The Stacks project

Lemma 27.12.1. Let $S$ be a graded ring, and $X = \text{Proj}(S)$. Let $d \geq 1$ and $U_ d \subset X$ as above. Let $Y$ be a scheme. Let $\mathcal{L}$ be an invertible sheaf on $Y$. Let $\psi : S^{(d)} \to \Gamma _*(Y, \mathcal{L})$ be a graded ring homomorphism such that $\mathcal{L}$ is generated by the sections in the image of $\psi |_{S_ d} : S_ d \to \Gamma (Y, \mathcal{L})$. Then there exist a morphism $\varphi : Y \to X$ such that $\varphi (Y) \subset U_ d$ and an isomorphism $\alpha : \varphi ^*\mathcal{O}_{U_ d}(d) \to \mathcal{L}$ such that $\psi _\varphi ^ d$ agrees with $\psi $ via $\alpha $:

\[ \xymatrix{ \Gamma _*(Y, \mathcal{L}) & \Gamma _*(Y, \varphi ^*\mathcal{O}_{U_ d}(d)) \ar[l]^-\alpha & \Gamma _*(U_ d, \mathcal{O}_{U_ d}(d)) \ar[l]^-{\varphi ^*} \\ S^{(d)} \ar[u]^\psi & & S^{(d)} \ar[u]^{\psi ^ d} \ar[ul]^{\psi ^ d_\varphi } \ar[ll]_{\text{id}} } \]

commutes. Moreover, the pair $(\varphi , \alpha )$ is unique.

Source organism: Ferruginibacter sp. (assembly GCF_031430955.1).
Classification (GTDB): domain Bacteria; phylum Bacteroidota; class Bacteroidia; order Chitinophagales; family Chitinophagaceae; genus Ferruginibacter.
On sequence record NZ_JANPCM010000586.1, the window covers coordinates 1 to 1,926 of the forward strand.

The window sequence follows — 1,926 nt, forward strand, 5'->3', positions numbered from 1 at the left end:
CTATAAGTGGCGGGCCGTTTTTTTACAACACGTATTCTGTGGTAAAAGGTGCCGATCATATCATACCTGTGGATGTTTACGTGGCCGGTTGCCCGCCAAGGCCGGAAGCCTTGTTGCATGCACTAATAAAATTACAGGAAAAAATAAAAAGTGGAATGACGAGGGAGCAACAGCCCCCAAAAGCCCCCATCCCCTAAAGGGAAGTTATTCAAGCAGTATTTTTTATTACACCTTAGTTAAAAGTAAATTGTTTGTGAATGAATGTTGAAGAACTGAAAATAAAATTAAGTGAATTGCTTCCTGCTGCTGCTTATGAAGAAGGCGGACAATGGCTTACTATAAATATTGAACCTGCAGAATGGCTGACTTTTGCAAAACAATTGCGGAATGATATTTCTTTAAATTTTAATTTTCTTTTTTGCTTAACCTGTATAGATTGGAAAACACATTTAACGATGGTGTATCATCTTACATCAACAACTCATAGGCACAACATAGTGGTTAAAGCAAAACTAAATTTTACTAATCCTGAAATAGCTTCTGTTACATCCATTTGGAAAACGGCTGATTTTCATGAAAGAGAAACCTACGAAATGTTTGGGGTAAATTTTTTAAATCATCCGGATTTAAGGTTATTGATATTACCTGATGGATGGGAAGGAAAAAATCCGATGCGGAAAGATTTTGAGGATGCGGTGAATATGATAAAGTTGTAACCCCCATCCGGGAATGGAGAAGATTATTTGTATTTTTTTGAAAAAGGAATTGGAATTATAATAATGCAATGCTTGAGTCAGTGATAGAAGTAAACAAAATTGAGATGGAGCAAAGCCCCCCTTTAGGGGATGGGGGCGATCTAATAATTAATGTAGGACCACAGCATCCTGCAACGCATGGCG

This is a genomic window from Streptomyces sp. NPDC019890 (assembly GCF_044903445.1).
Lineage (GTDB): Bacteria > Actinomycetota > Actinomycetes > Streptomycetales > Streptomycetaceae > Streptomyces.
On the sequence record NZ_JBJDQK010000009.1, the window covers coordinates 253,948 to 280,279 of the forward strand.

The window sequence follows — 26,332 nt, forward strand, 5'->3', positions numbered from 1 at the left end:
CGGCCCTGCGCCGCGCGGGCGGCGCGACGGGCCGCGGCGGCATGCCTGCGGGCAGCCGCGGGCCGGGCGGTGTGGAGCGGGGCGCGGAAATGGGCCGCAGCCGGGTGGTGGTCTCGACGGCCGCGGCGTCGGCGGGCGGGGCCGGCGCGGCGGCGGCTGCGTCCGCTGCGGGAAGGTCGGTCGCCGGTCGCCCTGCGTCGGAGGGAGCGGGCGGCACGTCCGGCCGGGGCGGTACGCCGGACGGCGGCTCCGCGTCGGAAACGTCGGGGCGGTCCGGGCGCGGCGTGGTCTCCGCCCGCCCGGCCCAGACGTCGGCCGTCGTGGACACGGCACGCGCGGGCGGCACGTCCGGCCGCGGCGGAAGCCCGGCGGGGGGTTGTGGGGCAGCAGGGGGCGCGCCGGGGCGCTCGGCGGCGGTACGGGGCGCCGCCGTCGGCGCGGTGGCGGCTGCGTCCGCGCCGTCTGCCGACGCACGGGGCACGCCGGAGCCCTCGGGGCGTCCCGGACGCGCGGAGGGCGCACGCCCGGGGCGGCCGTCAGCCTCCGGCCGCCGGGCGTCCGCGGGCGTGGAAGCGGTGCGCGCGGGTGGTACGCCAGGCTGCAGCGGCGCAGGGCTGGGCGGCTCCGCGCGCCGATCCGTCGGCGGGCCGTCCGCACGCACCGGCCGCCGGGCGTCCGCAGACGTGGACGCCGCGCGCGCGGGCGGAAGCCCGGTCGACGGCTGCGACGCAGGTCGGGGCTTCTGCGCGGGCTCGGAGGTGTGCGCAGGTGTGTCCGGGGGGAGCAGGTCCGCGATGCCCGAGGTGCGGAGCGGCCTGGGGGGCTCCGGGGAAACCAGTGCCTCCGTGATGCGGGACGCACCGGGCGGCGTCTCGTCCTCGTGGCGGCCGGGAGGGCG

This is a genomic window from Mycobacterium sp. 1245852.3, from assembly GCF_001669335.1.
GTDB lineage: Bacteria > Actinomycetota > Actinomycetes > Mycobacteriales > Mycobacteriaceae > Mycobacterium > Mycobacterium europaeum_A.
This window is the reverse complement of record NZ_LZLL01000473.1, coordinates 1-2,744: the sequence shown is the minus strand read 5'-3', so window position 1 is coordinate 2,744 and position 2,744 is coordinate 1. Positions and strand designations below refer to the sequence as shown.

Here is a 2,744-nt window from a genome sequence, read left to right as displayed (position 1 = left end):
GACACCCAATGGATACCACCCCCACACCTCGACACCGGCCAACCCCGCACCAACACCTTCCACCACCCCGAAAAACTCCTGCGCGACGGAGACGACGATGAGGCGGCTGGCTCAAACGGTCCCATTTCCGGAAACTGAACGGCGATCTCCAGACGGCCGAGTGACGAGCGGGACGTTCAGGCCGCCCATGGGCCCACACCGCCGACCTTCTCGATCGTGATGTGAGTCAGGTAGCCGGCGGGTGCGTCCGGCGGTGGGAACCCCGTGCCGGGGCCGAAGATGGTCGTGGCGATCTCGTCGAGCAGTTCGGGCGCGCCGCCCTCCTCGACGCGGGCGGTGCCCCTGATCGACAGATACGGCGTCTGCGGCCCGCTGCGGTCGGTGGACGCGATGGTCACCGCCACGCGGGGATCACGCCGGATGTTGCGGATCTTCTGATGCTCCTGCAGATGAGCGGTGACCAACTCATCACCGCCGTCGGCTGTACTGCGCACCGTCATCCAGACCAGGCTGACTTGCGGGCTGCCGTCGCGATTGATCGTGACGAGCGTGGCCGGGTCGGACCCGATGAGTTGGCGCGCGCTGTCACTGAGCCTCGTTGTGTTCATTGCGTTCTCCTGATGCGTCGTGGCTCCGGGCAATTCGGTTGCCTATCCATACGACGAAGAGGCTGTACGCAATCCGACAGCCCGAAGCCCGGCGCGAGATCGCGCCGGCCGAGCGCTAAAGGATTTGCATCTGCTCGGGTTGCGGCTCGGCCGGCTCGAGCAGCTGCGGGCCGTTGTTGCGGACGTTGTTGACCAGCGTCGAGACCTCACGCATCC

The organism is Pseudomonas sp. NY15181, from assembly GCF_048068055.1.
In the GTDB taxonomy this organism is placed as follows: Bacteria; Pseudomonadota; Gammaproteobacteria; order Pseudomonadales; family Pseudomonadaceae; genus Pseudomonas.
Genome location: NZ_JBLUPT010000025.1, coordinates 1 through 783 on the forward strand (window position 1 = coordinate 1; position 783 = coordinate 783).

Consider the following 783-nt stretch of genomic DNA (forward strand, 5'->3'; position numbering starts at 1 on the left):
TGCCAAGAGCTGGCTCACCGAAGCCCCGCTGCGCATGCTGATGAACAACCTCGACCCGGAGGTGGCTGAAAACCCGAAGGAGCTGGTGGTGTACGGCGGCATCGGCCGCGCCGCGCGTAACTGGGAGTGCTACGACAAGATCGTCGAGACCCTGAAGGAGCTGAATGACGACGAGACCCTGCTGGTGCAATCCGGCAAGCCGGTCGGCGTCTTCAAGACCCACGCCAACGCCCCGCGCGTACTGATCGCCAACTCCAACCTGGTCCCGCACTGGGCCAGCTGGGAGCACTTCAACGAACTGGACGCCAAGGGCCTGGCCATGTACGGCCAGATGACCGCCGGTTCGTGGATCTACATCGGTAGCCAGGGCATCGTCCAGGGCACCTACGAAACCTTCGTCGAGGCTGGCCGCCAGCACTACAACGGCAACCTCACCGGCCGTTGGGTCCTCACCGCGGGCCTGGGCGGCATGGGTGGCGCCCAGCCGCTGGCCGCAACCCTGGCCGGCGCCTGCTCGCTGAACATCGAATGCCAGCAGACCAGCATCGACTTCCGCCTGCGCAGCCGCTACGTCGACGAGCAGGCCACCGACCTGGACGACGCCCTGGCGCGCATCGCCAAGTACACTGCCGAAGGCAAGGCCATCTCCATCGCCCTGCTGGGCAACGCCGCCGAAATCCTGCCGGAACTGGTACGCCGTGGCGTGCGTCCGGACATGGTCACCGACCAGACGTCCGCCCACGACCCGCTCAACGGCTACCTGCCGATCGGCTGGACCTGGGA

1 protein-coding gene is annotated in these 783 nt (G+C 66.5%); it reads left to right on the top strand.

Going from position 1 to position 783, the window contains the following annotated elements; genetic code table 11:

Proof. Pick $f \in S_ d$. Denote $s = \psi (f) \in \Gamma (Y, \mathcal{L})$. On the open set $Y_ s$ where $s$ does not vanish multiplication by $s$ induces an isomorphism $\mathcal{O}_{Y_ s} \to \mathcal{L}|_{Y_ s}$, see Modules, Lemma 17.25.10. We will denote the inverse of this map $x \mapsto x/s$, and similarly for powers of $\mathcal{L}$. Using this we define a ring map $\psi _{(f)} : S_{(f)} \to \Gamma (Y_ s, \mathcal{O})$ by mapping the fraction $a/f^ n$ to $\psi (a)/s^ n$. By Schemes, Lemma 26.6.4 this corresponds to a morphism $\varphi _ f : Y_ s \to \mathop{\mathrm{Spec}}(S_{(f)}) = D_{+}(f)$. We also introduce the isomorphism $\alpha _ f : \varphi _ f^*\mathcal{O}_{D_{+}(f)}(d) \to \mathcal{L}|_{Y_ s}$ which maps the pullback of the trivializing section $f$ over $D_{+}(f)$ to the trivializing section $s$ over $Y_ s$. With this choice the commutativity of the diagram in the lemma holds with $Y$ replaced by $Y_ s$, $\varphi $ replaced by $\varphi _ f$, and $\alpha $ replaced by $\alpha _ f$; verification omitted.